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A CurtainUp DC Review
The Sandstorm: Stories from the Front
by Rich See
Director Brett Smock has crafted a smoothly paced production that highlights the talents of the playwright and the cast members, although he has relied a bit too heavily on the actors yelling their lines at the audience. Jen Price's raked, copper and mesh set gives the air of a bunker or safe space for the men to unburden themselves during the confessional monologues. Matthew Fick's lighting highlights the dramatic moments nicely and Debra Kim Sivigny's costumes look like military issue.
Among the cast, Darius Suziedelis does a great job as the narrator, Marine Sgt David Casavecchia. Loved by his men and fellow officers, he is part parent, brother, and counselor to the others who drift across the stage sharing their insights and perceptions. Benjamin Fernebok is compelling as Lance Corporal Casey Dodd a young man trying to come to terms with the death of children in the war zone. Kevin Robinson is shocking as Corporal Tracy Waters who terrorizes a dying Iraqi man and enjoys his lunch while watching the legless man slowly die in the blazing desert heat.
Joey Collett brings a grisly humor to PFC Kyle Weems' attempts to return a foot back to its rightful owner after a harrowing military skirmish. And Michael Kevin Darnall is touching as CPL Marcus Rodriguez, who has lost his best friend in the war. Filling out the cast are: Jonas Grey, Craig Klein, John Slone, David Greenfield, and Theodore M. Snead -- all of whom pull us into the pathos and trauma that is war.
The stories center on incidents both great and small culled from actual battles where 100 civilians die in retaliation for the deaths of five Marines to a mail call interrupted by a bomb explosion. The mind games that the war plays on the men is shown through a Sergeant kicking a civilian senseless for disrupting a security line to a doctor helping an Iraqi man sift through the rubble of his bombed out home looking for the remains of his entire family.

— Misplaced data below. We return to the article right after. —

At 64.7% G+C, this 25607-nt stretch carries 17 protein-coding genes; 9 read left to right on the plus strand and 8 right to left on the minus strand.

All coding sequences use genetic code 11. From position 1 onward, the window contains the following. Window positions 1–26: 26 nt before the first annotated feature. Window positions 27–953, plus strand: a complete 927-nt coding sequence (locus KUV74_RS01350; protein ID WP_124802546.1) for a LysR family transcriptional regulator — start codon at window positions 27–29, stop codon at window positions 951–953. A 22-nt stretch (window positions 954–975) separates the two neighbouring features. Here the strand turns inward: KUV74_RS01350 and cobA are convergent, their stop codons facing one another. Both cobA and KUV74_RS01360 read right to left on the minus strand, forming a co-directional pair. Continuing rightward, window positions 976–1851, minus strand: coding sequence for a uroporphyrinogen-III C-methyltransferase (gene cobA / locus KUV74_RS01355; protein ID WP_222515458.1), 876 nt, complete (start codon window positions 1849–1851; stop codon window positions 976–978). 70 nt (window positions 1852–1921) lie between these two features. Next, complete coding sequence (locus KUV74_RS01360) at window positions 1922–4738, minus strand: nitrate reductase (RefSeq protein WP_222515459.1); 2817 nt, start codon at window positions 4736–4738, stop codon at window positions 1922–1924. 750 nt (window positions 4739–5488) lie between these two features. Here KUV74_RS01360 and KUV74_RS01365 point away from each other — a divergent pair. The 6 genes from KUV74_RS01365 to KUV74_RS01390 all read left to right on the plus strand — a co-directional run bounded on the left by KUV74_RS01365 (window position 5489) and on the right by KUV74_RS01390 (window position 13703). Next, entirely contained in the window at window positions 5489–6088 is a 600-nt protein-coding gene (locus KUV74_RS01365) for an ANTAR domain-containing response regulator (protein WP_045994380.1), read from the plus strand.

Stark and disturbing, the images help to de-glamorize our popular film and computer game generated views of war as ego-driven hero worship-- images which the Department of Defense plays up in its recruitment campaigns. For this reason I would recommend the production for high school and college students who are thinking of enlisting.
While playwright Sean Huze's stories are insightful and compelling, for me the play is still a work in process. He's relied too heavily on single word epithets to express anger and rage, words which after a while lose their impact and become monotonous. One can stand on a street corner (or in a high school parking lot) and listen to people scream four-letter words at each other ad nauseum; however theatre is a medium of words and there are many more ways to explore inner horror than "Fuck this! Fuck that! Fuck you!" And I think Mr. Huze has the talent to give his characters more emotional depth.
Additionally, the ending is almost exactly like another play I watched last season, which I'll refrain from revealing so as to not give away the ending of this one. However, at the end of that play I thought "I've seen this ending before and could see it coming now." And the same holds true for Mr. Huze's The Sandstorm. But you may not want to take my word for it. The Sandstorm received a standing ovation the night I saw it.
All that said, the production itself is an important voice for bringing the reality of war home to an American audience which is fairly removed from the conflict except for a few sanitized images that flicker across the TV. The sad truth is that, while we drink our triple shot skinny mocha lattes with steamed milk and artificial sweetener, men and women are dying -- on both sides -- in an ongoing battle that few understand and about which very little intelligent, coherent discussion has taken place.
An interesting point here is that Mr. Huze joined the Marines shortly after September 11th and the World Trade Center attacks. He joined because he supported the invasions of Afghanistan and Iraq and his support continued until he returned home from active duty in 2003. At that point he began to come to terms with his experiences and could find no justification for the war. And it is from this void that The Sandstorm was born.
To further the discourse, MetroStage is hosting audience discussions after each Wednesday night performance with veterans of "Operation Iraqi Freedom" In addition, uniformed military personnel will be given complimentary admittance throughout the play's run.
If you want to take a look at war and its history, you can simply go check out CurtainUp's ongoing listing of Greek Theatre to see how little distance we have covered in 2000 plus years. As The Sandstorm's program so eloquently states, it is the soldiers "who bear the burden of the decisions made by our politicians." Maybe if our politicians had to go and fight their own wars, we would have less of them -- politicians and wars.
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